USAF condones airman’s message: “I am getting out of the USAF and you shouldn’t stop me”

Senior Airman Tessa B. Corrick

An Airman based in Louisiana has given her account as to why she’s leaving the Air Force- and the Air Force was more than happy to publish it on their official channels.

Senior Airman Tessa B. Corrick of the Barksdale Air Force Base 2nd Bomb Wing Public Affairs wrote the piece, titled, “Why I am getting out of the Air Force and you shouldn’t stop me.”

In the op-ed, Corrick talks about how she loves being in the USAF, but that she feels she would be better off working in the private sector.

“When I first signed my name on the dotted line to serve my country, I had all these crazy, outlandish ideas of what I thought my Air Force experience was going to be,” she wrote. “Well, spoiler alert, they didn’t come to fruition, but what I got was a million times better than anything I could’ve ever imagined.”

Taking the skills she has learned from the Air Force, she plans to become successful- even if it doesn’t mean doing twenty years.

“I feel like there is a false perception that to make time in the military worthwhile, you must serve 20 years, which is not true,” she said. “I am proof of that. If you’re on the fence about joining because you don’t want to commit to 20, join and see what it is all about. If you are on the fence about getting out, there are three things I want you to consider.”

In the Airman’s eye, the key is to allow Airmen to go forward and do what they want when it comes to careers, and that the Air Force should not hinder those wishing to leave.

“When you find out your Airman is separating, please do not discourage them,” she said. “The choice to separate is harder than you think. Instead, I challenge you to not only talk to them but listen. Showing them that you care and support them is a priceless gift that could change their mind or help them solidify their decision. Retention is important, yes, but so is creating a culture where Airmen are free to make decisions based on their personal, educational and professional needs.”

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10 thoughts on “USAF condones airman’s message: “I am getting out of the USAF and you shouldn’t stop me”

  1. Sadly, the military can’t give you what you want since the needs of the services always come first.

  2. This article doesn’t really tell the whole story. All AFSCs have seen a decline. Pilots are turning down massive bonuses to re-enlist. Mobility pilot take rates dropped six percentage points, to 37.9 percent, in 2018. That’s nearly 10 percentage points lower than in fiscal 2016, when 47.6 percent of mobility pilots signed up for the bonuses. Lack of flying, crappy quality-of-life, and insane additional duties are sending a clear message: if you want to fly, head to the airlines.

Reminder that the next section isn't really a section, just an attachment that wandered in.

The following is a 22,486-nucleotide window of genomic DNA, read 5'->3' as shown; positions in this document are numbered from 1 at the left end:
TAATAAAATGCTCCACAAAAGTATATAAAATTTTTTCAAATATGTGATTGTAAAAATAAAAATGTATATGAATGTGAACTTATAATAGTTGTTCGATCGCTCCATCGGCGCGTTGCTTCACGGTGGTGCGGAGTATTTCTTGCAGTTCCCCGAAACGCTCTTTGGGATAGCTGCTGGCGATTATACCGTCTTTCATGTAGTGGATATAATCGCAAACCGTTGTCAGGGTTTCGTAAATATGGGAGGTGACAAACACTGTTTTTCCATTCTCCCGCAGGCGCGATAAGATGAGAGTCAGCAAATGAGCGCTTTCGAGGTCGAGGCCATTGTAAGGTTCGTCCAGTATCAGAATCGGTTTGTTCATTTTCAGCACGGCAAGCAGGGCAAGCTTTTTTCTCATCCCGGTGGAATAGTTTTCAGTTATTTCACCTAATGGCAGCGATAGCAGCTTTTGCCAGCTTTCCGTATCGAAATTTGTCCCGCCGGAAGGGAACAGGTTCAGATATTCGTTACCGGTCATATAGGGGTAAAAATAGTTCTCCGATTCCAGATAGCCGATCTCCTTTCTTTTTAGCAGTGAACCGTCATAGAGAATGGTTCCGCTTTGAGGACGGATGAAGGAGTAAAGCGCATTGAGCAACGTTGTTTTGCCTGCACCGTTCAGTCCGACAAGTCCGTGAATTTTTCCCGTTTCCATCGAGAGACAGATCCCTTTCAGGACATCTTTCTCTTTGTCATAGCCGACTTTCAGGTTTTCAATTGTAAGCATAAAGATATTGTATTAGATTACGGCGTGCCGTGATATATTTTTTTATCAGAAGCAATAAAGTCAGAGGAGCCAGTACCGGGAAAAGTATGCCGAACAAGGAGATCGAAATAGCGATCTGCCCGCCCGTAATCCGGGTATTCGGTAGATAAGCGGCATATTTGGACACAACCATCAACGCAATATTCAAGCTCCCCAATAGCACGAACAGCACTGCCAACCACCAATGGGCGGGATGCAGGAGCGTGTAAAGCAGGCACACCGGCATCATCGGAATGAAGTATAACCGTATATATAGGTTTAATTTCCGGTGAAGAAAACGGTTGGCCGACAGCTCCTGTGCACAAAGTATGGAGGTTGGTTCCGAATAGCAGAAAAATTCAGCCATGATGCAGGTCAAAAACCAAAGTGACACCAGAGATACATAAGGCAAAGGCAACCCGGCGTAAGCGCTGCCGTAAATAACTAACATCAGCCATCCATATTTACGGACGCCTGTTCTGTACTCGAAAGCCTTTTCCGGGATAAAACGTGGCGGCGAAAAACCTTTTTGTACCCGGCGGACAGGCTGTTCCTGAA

3. I’m wondering why anyone would want to stop someone from getting out of the service in the first place. It’s their [your] choice, no one else’s. Serving your country, even for a short time, is honorable and commendable. I can understand a supervisor or commander trying to convince a person to stay in, especially if that persons skill-set is in dire need of the Air Force or other service. But in the end it is a personal choice; so good luck to you, and thank you for your service.

  4. Retention is a reflection of the unit commander’s ability to lead. The Air Force has let the problem of toxic leadership go for far too long, and this is one if the best indicators.

  5. While I agree that toxic leadership can be a reason to leave the service, as far as I can tell this is not the reason for SrA Corrick. She seems grateful for her experiences and training and will apply it in the civilian world. We always say the grass is not always greener on the outside, but I’ll bet she will be just fine and prosper.

  6. Nobody that military life is an easy one. As late Colonel David Hackworth stated in his book About Face, it the military family that gets the short end of the stick. Especially now since the country has been at war with terrorism for the last 18 years with no end in sight.

  7. Yeah, but the military doesn’t really care as long as people continue to join up because there are no good-paying jobs with good medical care, a pension, retirement benefits, prospects to grow, and a secure economic future. The military, like the private sector, views its own workforce as expendable and easily replaceable.

    “Retention is a reflection of the unit commander’s ability to lead.”

    When you don’t see your senior officers and NCOs coming around to your area from time to time and getting to know you, it just shows that they really don’t care about what is going on until it blows up in their faces. The only time they hear about you is when you are facing some sort of military disciplinary action

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